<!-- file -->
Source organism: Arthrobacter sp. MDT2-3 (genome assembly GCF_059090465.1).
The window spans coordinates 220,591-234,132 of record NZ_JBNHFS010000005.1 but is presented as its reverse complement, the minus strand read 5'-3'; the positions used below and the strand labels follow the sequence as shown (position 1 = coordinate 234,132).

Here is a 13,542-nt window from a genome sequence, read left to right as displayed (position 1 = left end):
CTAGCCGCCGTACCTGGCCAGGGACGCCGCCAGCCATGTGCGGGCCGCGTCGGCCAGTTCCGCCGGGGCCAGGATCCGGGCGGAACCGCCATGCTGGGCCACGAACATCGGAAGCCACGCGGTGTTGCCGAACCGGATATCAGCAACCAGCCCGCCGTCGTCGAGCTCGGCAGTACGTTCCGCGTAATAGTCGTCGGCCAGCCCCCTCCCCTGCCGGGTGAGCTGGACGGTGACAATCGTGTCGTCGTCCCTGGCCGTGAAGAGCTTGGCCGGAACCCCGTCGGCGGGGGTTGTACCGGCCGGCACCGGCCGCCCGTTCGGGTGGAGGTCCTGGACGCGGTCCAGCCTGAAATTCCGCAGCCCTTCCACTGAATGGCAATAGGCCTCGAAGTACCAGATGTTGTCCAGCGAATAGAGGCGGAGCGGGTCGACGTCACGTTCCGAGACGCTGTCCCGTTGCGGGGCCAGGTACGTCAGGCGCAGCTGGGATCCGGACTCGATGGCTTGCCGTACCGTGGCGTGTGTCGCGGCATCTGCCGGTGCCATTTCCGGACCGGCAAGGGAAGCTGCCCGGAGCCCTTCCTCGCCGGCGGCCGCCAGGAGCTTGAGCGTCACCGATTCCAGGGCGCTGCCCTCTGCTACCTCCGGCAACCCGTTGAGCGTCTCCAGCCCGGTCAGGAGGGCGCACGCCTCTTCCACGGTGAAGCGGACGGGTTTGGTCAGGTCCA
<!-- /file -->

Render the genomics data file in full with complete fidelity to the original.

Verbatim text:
Source organism: Arthrobacter sp. MDT2-3 (genome assembly GCF_059090465.1).
The window spans coordinates 220,591-234,132 of record NZ_JBNHFS010000005.1 but is presented as its reverse complement, the minus strand read 5'-3'; the positions used below and the strand labels follow the sequence as shown (position 1 = coordinate 234,132).

Here is a 13,542-nt window from a genome sequence, read left to right as displayed (position 1 = left end):
CTAGCCGCCGTACCTGGCCAGGGACGCCGCCAGCCATGTGCGGGCCGCGTCGGCCAGTTCCGCCGGGGCCAGGATCCGGGCGGAACCGCCATGCTGGGCCACGAACATCGGAAGCCACGCGGTGTTGCCGAACCGGATATCAGCAACCAGCCCGCCGTCGTCGAGCTCGGCAGTACGTTCCGCGTAATAGTCGTCGGCCAGCCCCCTCCCCTGCCGGGTGAGCTGGACGGTGACAATCGTGTCGTCGTCCCTGGCCGTGAAGAGCTTGGCCGGAACCCCGTCGGCGGGGGTTGTACCGGCCGGCACCGGCCGCCCGTTCGGGTGGAGGTCCTGGACGCGGTCCAGCCTGAAATTCCGCAGCCCTTCCACTGAATGGCAATAGGCCTCGAAGTACCAGATGTTGTCCAGCGAATAGAGGCGGAGCGGGTCGACGTCACGTTCCGAGACGCTGTCCCGTTGCGGGGCCAGGTACGTCAGGCGCAGCTGGGATCCGGACTCGATGGCTTGCCGTACCGTGGCGTGTGTCGCGGCATCTGCCGGTGCCATTTCCGGACCGGCAAGGGAAGCTGCCCGGAGCCCTTCCTCGCCGGCGGCCGCCAGGAGCTTGAGCGTCACCGATTCCAGGGCGCTGCCCTCTGCTACCTCCGGCAACCCGTTGAGCGTCTCCAGCCCGGTCAGGAGGGCGCACGCCTCTTCCACGGTGAAGCGGACGGGTTTGGTCAGGTCCA